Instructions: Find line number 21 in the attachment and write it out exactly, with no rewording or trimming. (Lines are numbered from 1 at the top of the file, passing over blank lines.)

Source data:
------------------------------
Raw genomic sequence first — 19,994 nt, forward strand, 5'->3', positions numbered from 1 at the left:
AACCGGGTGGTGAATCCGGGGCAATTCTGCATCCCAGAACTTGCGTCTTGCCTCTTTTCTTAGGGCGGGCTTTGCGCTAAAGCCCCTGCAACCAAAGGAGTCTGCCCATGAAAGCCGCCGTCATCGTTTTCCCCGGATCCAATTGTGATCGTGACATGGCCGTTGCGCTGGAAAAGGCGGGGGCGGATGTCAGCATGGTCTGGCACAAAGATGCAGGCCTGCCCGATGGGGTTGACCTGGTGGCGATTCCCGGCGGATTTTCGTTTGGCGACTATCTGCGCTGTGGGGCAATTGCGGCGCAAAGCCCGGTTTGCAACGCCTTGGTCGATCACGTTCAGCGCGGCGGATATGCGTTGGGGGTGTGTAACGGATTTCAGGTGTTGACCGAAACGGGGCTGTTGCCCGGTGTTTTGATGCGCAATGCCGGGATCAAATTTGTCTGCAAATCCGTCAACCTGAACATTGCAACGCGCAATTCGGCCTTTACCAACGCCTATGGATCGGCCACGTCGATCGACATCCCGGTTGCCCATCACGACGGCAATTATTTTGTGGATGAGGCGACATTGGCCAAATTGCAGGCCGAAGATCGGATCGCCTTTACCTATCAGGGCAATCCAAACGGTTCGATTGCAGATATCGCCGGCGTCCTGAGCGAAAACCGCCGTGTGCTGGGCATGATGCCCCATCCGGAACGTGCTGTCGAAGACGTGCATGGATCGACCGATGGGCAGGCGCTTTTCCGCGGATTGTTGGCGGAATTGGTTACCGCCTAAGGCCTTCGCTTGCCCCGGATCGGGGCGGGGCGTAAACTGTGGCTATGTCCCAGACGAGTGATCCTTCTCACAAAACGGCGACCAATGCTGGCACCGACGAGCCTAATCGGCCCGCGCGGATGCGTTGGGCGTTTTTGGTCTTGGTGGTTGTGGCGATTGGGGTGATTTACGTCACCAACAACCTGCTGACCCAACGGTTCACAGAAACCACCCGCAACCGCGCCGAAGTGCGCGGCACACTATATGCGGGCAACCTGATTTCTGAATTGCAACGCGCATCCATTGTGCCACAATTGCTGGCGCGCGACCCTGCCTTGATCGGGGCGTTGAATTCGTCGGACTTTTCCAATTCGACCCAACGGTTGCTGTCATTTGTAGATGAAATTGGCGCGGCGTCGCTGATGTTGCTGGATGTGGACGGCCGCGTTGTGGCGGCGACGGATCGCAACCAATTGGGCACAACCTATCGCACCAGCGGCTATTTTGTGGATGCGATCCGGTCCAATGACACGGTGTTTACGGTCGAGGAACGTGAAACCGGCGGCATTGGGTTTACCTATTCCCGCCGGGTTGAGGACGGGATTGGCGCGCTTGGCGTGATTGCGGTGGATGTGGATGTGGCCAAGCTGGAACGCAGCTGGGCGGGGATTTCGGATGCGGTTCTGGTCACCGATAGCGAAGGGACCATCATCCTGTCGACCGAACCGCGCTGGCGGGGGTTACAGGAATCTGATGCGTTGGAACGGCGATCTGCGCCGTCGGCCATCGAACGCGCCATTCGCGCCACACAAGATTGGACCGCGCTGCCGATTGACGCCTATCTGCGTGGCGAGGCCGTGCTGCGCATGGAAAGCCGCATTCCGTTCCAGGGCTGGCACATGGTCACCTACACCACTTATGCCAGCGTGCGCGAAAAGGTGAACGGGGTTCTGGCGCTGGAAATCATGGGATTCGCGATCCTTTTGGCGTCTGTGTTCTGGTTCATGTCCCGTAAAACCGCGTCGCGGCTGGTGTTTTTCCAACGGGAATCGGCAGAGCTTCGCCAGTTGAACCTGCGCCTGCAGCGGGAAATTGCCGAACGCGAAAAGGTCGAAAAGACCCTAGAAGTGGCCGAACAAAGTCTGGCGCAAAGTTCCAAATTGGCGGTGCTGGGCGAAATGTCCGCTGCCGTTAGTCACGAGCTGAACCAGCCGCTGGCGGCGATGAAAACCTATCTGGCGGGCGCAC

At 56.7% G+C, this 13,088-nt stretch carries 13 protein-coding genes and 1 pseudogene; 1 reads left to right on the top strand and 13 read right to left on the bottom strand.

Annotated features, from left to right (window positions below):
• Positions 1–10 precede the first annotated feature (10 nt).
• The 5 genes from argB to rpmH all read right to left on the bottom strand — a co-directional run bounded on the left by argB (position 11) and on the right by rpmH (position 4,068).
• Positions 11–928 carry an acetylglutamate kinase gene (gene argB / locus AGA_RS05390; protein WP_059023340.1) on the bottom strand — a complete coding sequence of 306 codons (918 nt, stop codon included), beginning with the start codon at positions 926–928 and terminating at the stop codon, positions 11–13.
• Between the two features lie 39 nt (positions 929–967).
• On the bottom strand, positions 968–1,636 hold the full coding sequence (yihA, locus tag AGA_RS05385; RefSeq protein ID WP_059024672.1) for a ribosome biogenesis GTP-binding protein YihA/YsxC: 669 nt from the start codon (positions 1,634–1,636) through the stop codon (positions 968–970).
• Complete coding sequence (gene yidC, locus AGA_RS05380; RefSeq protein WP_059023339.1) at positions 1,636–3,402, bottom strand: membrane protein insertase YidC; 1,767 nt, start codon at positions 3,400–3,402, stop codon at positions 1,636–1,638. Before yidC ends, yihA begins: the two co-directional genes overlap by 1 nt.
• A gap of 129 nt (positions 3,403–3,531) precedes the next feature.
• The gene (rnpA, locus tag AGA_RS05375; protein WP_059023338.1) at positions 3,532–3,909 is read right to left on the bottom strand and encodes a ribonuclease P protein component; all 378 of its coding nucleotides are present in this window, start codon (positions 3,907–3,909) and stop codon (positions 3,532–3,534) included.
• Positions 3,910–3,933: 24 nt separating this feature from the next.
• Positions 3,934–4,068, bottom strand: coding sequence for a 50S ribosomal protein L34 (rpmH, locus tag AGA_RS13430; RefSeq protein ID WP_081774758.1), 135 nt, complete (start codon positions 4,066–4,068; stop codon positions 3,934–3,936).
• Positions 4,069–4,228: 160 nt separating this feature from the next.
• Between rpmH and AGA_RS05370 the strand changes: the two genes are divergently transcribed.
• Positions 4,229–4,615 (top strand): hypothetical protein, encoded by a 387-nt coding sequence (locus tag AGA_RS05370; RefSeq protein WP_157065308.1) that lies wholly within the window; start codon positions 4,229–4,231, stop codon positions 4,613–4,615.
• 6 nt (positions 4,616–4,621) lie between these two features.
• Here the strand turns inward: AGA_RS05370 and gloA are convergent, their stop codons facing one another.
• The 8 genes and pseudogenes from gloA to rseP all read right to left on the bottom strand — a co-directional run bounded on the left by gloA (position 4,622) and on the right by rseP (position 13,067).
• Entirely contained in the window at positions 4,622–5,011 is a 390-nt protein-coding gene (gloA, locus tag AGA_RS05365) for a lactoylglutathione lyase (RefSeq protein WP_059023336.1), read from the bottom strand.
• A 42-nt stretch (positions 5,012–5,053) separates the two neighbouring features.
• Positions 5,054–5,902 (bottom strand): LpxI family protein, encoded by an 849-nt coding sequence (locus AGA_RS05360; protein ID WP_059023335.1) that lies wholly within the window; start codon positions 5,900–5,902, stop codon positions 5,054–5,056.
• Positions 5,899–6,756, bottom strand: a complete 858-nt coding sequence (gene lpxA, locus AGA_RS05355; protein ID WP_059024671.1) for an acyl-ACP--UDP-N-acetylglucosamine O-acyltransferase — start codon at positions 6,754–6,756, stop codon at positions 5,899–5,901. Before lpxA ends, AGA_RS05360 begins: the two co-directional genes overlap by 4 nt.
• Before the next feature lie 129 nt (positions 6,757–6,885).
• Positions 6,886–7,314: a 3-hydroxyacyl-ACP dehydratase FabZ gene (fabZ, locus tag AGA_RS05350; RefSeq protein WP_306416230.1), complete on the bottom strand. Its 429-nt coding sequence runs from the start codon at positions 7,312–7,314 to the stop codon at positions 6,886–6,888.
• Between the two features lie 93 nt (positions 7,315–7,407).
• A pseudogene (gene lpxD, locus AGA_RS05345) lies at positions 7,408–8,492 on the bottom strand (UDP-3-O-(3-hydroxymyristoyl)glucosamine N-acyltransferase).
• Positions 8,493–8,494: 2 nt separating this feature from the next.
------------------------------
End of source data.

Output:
• Entirely contained in the window at positions 4,622–5,011 is a 390-nt protein-coding gene (gloA, locus tag AGA_RS05365) for a lactoylglutathione lyase (RefSeq protein WP_059023336.1), read from the bottom strand.